Wake up 5 minutes earlier so you can go a little slower. The time it costs you will be more than worth it with the savings it brings.
3. Reduce Life Insurance Costs
You should periodically review your life insurance policies. Maybe you picked up coverage when the kids were younger, and you no longer need the coverage. Did you lose weight or quit smoking? Often an insurer will change the rating status of a life insurance policy if the insured has given up smoking for more than two years or if their health has improved.
Once a year, you should call your insurance company and ask for an enforce policy illustration. This illustration will model out how the policy is performing. You should use this information to compare the policy with offerings from other insurance companies to see if there are lower costs options or plans with better benefits.
Tip: If you decide to apply for a new insurance policy and the company orders a psychical or blood tests, ask that you be sent a copy of the results and keep them with your medical records.
4. Fix Your Credit
Savers should review their credit and fix any inaccuracies. If you have negative information on your report such as missed payments, ask the lenders if they would consider a good faith removal of the offending remark. If you’re successful in improving your credit rating, go back to your lenders and ask if they will refinance your debt at lower rates. Remember, the goal is to save money, try not to add to the balances or extend the term.
You will see some guides online about how to request a good faith removal on your credit report. There are plenty of sample letters online. However, try to avoid the temptation to use a boilerplate form. The best course of action is to write a personal message. Explain why your payment was late, why it is essential to for you to improve your credit, and what steps you’re taking to ensure you won’t be late again in the future (hopefully).
5. Deal With The Real Bullies
A pet peeve of mine is the tired cliché that the only thing standing between people and financial success is their addiction to morning lattes. Sure, frivolous lattes can wreck a budget. However, a bigger budget-busting bully is looking to steal our lunch money; the IRS.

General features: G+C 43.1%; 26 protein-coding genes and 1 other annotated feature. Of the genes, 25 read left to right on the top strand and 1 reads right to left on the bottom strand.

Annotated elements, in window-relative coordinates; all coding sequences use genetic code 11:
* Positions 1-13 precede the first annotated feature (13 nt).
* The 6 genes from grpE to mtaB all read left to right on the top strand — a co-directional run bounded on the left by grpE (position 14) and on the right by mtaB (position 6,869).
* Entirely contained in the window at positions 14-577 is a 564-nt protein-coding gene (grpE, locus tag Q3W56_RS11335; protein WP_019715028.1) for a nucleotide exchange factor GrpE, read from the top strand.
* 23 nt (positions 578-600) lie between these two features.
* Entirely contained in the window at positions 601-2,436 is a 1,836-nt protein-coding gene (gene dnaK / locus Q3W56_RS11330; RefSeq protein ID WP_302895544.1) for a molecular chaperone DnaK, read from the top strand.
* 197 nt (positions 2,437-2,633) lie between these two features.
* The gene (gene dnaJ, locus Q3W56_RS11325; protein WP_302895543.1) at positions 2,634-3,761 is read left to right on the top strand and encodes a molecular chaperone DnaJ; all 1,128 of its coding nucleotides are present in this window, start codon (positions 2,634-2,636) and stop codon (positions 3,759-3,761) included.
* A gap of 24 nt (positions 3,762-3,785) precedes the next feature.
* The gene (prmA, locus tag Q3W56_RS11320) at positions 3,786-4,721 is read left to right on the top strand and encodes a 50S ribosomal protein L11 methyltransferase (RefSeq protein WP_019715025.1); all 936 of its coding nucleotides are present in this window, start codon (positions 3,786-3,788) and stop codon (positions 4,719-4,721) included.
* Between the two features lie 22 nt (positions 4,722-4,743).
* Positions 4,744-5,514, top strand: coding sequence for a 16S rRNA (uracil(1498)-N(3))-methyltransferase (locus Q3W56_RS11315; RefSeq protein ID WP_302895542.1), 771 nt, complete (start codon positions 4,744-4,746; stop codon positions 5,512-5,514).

Do not give up your morning coffee before reviewing your income taxes. Taxes can consume 20 percent or more of your income; I doubt anyone spends that much on coffee. An hour or two planning on taxes can save you thousands. Unfortunately, everyone waits until tax season (end of January to April 15th) to think about taxes. I can’t blame them: taxes are not fun.
Savers should look ahead, to any tax credit or break they expect to use in the upcoming year and determine what is necessary to qualify and plan. You don’t want to find you missed the deadline to fund your 401k and therefore missed qualifying for the saver’s credit by a few dollars. Remember if you are buying health insurance under the Affordable Care Act the amount of your premium tax credit is based on modified adjusted gross income (MAGI) planning could not only save you in taxes it could reduce health care costs.
Note. Every year during tax time, I see a news article about whether or not you should pay your taxes on a credit card, or what to do if you can’t pay your taxes. Don’t let that be you. Plan ahead.
Now is a perfect time to plan for your 2019 taxes. You should estimate your expected income, and look to see if you will owe money in taxes. With just over seven months left in the year, there is plenty of time left to budget and/or take corrective action.
Finding Quick Cash
There are a lot of ways to free up some quick cash in your budget. Cutting expenses and frugality can be helpful. However, costs can only be cut so much. Once you have exhausted all the quick ways to free up some money, it may sense to look at ways to boost your income or launch as a side business.